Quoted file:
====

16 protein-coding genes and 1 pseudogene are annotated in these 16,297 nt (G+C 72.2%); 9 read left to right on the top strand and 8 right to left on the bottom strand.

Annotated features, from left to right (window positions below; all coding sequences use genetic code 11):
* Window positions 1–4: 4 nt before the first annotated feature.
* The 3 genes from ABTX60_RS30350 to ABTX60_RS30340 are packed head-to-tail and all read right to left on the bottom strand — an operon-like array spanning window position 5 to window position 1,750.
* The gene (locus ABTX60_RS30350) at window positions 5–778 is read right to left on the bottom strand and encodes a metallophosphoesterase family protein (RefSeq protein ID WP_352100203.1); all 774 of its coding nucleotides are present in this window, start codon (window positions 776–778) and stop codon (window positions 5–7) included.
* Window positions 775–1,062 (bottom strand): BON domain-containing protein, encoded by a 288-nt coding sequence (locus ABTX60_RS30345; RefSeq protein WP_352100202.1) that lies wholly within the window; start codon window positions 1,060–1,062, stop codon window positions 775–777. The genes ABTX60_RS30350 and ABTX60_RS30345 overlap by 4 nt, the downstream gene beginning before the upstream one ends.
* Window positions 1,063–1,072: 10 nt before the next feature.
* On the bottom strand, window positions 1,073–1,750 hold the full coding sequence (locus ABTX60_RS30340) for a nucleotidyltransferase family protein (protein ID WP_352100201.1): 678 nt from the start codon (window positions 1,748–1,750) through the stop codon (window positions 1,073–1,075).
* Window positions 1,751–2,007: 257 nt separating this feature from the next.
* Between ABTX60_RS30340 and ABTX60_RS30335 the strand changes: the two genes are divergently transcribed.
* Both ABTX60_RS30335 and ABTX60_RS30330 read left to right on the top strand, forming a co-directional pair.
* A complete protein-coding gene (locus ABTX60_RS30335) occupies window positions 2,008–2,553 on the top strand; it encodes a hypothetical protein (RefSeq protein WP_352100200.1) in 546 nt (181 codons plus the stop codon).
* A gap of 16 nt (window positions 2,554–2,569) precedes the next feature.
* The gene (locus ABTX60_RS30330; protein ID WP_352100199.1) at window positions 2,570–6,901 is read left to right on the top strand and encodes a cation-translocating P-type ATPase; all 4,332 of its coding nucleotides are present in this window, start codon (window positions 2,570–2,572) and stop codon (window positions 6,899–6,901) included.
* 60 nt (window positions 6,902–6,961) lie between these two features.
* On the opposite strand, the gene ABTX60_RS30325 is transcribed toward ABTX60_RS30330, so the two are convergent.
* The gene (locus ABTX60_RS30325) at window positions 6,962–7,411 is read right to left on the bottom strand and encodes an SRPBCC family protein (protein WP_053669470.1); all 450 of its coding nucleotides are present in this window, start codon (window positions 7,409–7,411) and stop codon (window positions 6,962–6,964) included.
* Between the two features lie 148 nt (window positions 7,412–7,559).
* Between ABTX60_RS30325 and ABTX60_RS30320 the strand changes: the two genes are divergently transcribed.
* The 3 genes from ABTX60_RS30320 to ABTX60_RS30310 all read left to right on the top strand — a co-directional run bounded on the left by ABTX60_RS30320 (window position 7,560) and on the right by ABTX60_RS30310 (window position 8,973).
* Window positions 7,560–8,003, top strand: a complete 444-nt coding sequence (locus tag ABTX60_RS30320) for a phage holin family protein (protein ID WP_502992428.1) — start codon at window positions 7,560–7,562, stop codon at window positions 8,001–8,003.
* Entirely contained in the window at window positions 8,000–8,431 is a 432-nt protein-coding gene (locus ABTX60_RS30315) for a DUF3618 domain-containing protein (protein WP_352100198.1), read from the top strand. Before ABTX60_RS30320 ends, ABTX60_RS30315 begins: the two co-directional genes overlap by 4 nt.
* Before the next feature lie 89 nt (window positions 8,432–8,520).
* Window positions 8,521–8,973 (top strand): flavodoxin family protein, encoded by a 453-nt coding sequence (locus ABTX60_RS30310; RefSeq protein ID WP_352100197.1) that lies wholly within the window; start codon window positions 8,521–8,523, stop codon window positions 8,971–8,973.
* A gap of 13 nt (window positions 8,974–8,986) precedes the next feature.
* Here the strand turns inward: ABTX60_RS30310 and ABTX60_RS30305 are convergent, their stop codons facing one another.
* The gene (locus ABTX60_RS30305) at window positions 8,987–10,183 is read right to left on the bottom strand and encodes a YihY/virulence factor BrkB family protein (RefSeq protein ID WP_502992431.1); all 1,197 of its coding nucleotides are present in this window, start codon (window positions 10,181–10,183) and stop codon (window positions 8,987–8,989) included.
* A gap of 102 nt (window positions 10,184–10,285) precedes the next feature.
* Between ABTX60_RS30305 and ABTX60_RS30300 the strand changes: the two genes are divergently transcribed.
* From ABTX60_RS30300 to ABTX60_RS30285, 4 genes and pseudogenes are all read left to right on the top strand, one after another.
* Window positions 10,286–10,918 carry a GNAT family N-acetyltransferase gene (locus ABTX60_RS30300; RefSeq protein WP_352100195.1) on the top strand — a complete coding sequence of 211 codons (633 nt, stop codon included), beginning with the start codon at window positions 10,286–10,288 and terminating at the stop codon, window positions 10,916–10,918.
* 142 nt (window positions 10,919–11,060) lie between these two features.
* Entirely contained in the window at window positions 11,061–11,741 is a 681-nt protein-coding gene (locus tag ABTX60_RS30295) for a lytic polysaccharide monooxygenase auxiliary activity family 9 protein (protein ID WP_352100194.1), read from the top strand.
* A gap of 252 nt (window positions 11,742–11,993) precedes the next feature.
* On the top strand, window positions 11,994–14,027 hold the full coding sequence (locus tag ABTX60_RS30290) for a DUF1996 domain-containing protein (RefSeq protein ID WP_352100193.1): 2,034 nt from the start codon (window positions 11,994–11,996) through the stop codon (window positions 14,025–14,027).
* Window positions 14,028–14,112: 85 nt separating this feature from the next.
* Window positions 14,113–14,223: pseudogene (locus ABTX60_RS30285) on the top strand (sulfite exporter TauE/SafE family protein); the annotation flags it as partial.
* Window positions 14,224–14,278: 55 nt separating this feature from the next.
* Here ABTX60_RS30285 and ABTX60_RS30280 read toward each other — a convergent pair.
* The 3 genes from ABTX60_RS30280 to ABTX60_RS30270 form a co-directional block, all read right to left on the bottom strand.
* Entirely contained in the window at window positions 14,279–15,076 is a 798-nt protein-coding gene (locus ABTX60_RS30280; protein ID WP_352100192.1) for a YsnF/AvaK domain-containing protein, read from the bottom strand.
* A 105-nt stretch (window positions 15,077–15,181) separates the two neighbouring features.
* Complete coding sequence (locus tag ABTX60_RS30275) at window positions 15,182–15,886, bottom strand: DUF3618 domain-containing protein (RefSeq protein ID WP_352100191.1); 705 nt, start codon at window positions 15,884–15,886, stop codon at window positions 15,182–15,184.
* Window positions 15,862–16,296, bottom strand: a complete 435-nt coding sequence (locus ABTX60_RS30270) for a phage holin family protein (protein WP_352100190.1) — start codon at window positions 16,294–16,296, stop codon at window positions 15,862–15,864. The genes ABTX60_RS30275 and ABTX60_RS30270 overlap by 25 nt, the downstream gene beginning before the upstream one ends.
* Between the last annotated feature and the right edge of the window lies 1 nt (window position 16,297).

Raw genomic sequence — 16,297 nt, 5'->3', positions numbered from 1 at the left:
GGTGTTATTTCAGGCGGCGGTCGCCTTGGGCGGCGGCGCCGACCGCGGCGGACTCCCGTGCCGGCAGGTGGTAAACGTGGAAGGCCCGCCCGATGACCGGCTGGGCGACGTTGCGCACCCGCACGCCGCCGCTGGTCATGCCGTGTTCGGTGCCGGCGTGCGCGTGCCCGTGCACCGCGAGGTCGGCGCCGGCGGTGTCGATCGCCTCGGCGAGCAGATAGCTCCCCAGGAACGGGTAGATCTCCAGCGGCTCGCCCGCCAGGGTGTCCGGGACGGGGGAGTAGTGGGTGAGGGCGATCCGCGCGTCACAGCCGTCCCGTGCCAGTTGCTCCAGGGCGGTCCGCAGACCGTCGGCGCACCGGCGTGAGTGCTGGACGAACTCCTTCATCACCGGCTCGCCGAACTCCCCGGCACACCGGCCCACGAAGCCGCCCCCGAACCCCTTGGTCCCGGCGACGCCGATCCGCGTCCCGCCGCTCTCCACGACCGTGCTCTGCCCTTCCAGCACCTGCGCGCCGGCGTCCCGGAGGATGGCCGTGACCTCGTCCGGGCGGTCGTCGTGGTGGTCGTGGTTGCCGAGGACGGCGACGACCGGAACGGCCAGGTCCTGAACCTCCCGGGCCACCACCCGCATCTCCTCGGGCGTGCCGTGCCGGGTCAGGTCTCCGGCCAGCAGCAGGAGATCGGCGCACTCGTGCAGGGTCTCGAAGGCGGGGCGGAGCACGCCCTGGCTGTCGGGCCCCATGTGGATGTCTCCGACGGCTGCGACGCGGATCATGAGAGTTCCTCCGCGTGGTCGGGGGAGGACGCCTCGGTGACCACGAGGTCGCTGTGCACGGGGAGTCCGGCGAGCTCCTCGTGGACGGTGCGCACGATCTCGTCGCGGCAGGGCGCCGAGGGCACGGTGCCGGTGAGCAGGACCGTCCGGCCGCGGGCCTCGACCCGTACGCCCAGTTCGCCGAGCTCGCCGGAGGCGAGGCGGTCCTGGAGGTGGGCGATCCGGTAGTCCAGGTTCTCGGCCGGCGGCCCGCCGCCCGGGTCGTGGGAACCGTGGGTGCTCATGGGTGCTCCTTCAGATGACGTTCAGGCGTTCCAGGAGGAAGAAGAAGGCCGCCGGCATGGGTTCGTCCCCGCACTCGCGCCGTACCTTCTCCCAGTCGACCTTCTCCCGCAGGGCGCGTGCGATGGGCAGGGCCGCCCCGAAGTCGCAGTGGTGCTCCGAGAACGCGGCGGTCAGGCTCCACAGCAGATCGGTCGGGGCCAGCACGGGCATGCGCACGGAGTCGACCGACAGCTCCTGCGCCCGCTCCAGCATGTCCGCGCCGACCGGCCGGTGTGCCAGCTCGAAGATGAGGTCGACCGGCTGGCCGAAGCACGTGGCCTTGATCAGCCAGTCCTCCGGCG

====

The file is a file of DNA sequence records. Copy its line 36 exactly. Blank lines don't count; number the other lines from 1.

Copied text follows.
* Window positions 14,028–14,112: 85 nt separating this feature from the next.